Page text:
But for those looking for their most suitable growth strategy we recommend either:
- Being self employed with support staff and treating the business as a cash cow to build significant passive investments outside of the business, OR
- Grow the business aggressively through the business owner stage as quickly as possible to avoid burn out and reach the business investor stage where scale allows the business to run smoothly under management.
Being self employed is often seen as the poor cousin of business ownership. However, the stress of being a business owner employing 5-15 staff without strong systems and processes in place, or without the necessary business management skills can be stressful and bad for mental health.
Understand yourself, your resources, skills, and motivation – then be intentional about your business growth strategy. Thinking strategically about growth will help you avoid costly mistakes and make for a happier and more successful you.
Find out how Ann helps her clients by checking out her website below:
Chartered Accountants and Business Strategists
Next Meeting Topic
As you think about your 60 second intro this week, consider the following:
- Are you telling the stories you want in your business?
- Do you feel what’s written in and for your business – in your promos, in your social media, in your emails – clearly communicates what you’re about?
- How else could you harness the power of writing and story to help your business grow?
Harness the Power of Story By Jo Morris
People connect with stories. Businesses that utilise this fact prosper, particularly when their stories resonate with customers’ values. Even simple phrases have power – Nike’s ‘Just Do It’ campaign was so effective that people began to contact Nike with their own stories of how they “just did it.” Currently, many businesses are using words like ‘sustainable’ or ‘free range’ to connect their products to stories customers hear about climate change and animal welfare.
Stories resonate with clients and customers, so telling your stories effectively will help you engage with them. Learning how to tell those stories well is an essential part of the growth of your business. To tell your stories, you must be able to write fluently and clearly. Let’s look at some specifics.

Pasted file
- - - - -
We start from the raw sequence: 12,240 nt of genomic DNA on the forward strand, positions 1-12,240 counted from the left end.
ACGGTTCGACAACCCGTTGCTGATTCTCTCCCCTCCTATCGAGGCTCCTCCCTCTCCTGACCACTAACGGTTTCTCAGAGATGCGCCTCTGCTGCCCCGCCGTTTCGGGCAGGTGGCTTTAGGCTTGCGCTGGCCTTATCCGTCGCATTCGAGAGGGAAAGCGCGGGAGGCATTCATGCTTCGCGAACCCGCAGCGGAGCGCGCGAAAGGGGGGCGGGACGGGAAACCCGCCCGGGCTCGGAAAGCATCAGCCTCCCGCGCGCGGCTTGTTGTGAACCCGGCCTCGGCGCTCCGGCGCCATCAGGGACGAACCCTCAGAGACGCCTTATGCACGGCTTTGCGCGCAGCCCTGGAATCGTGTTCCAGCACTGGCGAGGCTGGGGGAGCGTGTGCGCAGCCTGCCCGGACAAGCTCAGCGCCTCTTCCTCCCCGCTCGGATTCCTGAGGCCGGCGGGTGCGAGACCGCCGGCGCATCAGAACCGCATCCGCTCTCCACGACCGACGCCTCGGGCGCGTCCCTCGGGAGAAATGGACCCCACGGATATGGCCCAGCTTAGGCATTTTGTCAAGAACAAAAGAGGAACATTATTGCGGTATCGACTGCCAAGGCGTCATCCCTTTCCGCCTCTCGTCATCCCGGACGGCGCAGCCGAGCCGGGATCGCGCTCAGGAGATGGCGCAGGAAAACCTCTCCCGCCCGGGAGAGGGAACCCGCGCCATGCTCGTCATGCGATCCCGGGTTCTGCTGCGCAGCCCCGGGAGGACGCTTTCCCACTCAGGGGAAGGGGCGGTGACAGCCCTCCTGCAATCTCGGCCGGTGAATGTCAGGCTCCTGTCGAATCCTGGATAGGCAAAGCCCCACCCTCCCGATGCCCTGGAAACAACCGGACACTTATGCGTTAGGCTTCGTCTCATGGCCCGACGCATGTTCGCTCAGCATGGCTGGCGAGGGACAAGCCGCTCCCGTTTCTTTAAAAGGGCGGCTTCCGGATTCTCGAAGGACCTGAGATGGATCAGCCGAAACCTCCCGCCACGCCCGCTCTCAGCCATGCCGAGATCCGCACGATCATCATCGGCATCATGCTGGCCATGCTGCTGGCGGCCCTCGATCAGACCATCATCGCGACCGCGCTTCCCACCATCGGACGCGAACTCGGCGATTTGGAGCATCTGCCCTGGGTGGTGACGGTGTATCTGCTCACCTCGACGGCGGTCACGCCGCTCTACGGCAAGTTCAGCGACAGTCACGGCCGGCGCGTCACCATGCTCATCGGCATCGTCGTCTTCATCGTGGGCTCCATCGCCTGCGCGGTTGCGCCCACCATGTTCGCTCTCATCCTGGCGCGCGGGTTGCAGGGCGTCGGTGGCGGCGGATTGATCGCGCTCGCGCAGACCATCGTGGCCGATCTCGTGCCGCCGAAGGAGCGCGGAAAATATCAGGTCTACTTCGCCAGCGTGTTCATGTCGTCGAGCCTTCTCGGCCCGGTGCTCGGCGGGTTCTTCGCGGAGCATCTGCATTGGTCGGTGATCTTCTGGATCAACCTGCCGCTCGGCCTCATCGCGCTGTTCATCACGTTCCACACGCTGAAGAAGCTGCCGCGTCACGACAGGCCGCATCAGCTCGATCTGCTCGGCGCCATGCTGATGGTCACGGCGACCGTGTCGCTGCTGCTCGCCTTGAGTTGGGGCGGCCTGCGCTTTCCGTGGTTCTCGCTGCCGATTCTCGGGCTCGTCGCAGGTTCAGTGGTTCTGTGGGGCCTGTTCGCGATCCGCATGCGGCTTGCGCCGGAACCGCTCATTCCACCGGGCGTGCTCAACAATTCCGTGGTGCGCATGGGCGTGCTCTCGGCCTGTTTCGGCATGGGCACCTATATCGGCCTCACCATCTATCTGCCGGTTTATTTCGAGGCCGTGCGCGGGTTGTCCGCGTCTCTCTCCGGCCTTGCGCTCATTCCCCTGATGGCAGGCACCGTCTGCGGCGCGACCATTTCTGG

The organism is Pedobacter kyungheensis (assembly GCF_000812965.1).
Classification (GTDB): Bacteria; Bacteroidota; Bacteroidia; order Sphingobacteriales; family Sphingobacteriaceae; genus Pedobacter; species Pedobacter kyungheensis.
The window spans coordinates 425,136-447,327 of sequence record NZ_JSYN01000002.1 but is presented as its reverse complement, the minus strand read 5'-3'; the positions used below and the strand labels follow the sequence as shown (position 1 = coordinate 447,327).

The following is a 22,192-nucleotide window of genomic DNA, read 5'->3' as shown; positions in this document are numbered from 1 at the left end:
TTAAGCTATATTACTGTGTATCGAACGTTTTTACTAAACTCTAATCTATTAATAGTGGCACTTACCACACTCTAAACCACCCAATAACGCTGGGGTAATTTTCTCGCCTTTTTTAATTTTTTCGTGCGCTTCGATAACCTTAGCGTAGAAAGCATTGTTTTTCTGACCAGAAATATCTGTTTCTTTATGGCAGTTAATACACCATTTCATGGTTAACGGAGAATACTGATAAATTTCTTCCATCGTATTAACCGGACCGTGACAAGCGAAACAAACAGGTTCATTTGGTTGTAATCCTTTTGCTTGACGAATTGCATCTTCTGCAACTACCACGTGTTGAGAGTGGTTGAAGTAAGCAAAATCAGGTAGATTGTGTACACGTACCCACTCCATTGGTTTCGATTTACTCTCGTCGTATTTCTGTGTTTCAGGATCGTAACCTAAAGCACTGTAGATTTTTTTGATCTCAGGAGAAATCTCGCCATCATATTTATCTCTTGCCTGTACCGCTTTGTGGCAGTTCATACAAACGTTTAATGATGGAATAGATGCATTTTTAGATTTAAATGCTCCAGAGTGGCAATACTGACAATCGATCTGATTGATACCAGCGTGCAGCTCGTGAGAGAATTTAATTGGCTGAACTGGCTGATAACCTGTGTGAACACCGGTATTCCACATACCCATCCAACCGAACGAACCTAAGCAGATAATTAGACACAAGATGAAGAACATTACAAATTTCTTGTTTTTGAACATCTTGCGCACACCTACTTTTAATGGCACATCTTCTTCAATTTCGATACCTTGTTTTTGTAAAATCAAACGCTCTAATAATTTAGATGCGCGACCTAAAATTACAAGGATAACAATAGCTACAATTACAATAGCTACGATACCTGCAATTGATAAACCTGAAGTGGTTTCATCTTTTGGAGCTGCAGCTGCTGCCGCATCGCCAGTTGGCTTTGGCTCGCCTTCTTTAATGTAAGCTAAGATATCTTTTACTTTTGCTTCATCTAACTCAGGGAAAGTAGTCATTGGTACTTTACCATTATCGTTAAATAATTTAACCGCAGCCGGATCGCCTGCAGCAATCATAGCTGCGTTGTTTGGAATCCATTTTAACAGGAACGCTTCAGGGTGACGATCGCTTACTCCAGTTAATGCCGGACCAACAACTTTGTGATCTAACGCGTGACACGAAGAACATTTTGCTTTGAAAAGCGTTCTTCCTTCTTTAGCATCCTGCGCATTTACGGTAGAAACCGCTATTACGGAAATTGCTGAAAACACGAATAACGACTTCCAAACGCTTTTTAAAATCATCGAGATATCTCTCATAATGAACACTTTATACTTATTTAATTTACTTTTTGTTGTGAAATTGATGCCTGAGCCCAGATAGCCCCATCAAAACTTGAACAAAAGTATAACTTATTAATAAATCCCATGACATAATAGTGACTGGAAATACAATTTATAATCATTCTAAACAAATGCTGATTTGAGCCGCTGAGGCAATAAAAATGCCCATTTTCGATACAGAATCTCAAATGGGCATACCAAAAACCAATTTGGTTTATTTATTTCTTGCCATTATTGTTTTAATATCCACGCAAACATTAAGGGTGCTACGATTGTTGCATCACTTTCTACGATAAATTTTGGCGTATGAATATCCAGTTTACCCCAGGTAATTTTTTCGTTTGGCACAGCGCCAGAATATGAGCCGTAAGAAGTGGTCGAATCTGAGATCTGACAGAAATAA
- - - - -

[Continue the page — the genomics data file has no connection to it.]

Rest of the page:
Let Clients Know Who You Are
Writing well means that your clients know who you are and what you stand for. You can represent yourself – your beliefs, your moral compass, your intentions, your goals – in a way that will help sell what you have to offer. As well, these qualities distinguish you from your competitors, who are offering their own stories.
Say you’re a real estate consultant. There might be 20 others in your area – so how can your bio separate you from them? How can you compress who you are into 150 words? By writing well.
Look Like You Know What You’re Doing
How many times have you winced when you received an email, or were copied into a colleague’s? Maybe the writer didn’t punctuate correctly, or maybe they were far too chatty in a business communication.
Writing well means that you look like the professional you are (or aim to be!). This is true across businesses but also, if you have staff or colleagues, within it.
If you can write well, it means you lead from the front with your written communication, modelling the company tone and style for staff as well as clients.
Control Your Online Image
Your writing endures where personal interaction doesn’t. Nike’s ‘Just Do It’ slogan has survived long after the 1998 campaign where it first appeared. As well, whatever you post on social media stays there – just a scroll away.
So it’s important to get what you say in those spaces right. Many of us in Venus do our own social media. But how many properly utilise its power? Writing for social media has its own set of rules, its own style.
You might be thinking – ‘but I get someone else to write my social media and marketing materials. Why do I need to be able to write?’
Even if we are outsourcing a lot of our writing, it’s important to know what works and what doesn’t – and how it works (or doesn’t). The more clearly we can explain what we need, the more likely it is we’ll get it.
Write Less, Say More
Clear communication with clients means happy clients. That has two clear benefits. The first is less time spent communicating – in other words, you can stop sending emails and do more of what you’re actually good at! The other is that happy clients are much more likely to come back for more, and to give referrals. So clear communication means growth.
Telling your story will help your business grow, whatever mode or moment you’re in. It will help you connect with clients, express who you are and what your company does.
Get in touch with Jo to find out how she can help make that happen for you!